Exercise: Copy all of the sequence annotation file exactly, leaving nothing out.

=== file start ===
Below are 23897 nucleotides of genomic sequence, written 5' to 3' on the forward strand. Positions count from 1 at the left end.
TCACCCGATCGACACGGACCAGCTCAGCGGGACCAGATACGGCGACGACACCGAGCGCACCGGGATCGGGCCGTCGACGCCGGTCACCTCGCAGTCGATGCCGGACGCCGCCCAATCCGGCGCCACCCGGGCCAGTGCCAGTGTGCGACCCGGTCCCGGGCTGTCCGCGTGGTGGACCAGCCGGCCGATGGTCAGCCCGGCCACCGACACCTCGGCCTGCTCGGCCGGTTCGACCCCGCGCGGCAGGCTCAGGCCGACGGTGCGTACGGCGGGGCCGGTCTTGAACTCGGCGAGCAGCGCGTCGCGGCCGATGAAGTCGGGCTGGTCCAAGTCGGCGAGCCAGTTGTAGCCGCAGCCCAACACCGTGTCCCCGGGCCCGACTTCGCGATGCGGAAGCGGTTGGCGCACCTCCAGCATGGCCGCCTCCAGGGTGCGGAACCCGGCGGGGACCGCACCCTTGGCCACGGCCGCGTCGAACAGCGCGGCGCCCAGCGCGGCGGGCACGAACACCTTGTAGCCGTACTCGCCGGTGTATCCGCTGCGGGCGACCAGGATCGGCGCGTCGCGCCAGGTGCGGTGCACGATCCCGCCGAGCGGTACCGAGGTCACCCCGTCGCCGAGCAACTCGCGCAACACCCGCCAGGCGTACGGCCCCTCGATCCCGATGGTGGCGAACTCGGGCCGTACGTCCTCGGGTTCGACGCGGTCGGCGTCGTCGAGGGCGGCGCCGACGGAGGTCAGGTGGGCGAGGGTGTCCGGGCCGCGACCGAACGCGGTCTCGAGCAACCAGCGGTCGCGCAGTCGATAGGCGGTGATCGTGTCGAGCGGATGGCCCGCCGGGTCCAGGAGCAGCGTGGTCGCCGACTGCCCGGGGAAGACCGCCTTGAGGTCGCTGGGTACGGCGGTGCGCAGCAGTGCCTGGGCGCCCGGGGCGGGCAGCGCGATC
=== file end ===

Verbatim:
Below are 23897 nucleotides of genomic sequence, written 5' to 3' on the forward strand. Positions count from 1 at the left end.
TCACCCGATCGACACGGACCAGCTCAGCGGGACCAGATACGGCGACGACACCGAGCGCACCGGGATCGGGCCGTCGACGCCGGTCACCTCGCAGTCGATGCCGGACGCCGCCCAATCCGGCGCCACCCGGGCCAGTGCCAGTGTGCGACCCGGTCCCGGGCTGTCCGCGTGGTGGACCAGCCGGCCGATGGTCAGCCCGGCCACCGACACCTCGGCCTGCTCGGCCGGTTCGACCCCGCGCGGCAGGCTCAGGCCGACGGTGCGTACGGCGGGGCCGGTCTTGAACTCGGCGAGCAGCGCGTCGCGGCCGATGAAGTCGGGCTGGTCCAAGTCGGCGAGCCAGTTGTAGCCGCAGCCCAACACCGTGTCCCCGGGCCCGACTTCGCGATGCGGAAGCGGTTGGCGCACCTCCAGCATGGCCGCCTCCAGGGTGCGGAACCCGGCGGGGACCGCACCCTTGGCCACGGCCGCGTCGAACAGCGCGGCGCCCAGCGCGGCGGGCACGAACACCTTGTAGCCGTACTCGCCGGTGTATCCGCTGCGGGCGACCAGGATCGGCGCGTCGCGCCAGGTGCGGTGCACGATCCCGCCGAGCGGTACCGAGGTCACCCCGTCGCCGAGCAACTCGCGCAACACCCGCCAGGCGTACGGCCCCTCGATCCCGATGGTGGCGAACTCGGGCCGTACGTCCTCGGGTTCGACGCGGTCGGCGTCGTCGAGGGCGGCGCCGACGGAGGTCAGGTGGGCGAGGGTGTCCGGGCCGCGACCGAACGCGGTCTCGAGCAACCAGCGGTCGCGCAGTCGATAGGCGGTGATCGTGTCGAGCGGATGGCCCGCCGGGTCCAGGAGCAGCGTGGTCGCCGACTGCCCGGGGAAGACCGCCTTGAGGTCGCTGGGTACGGCGGTGCGCAGCAGTGCCTGGGCGCCCGGGGCGGGCAGCGCGATC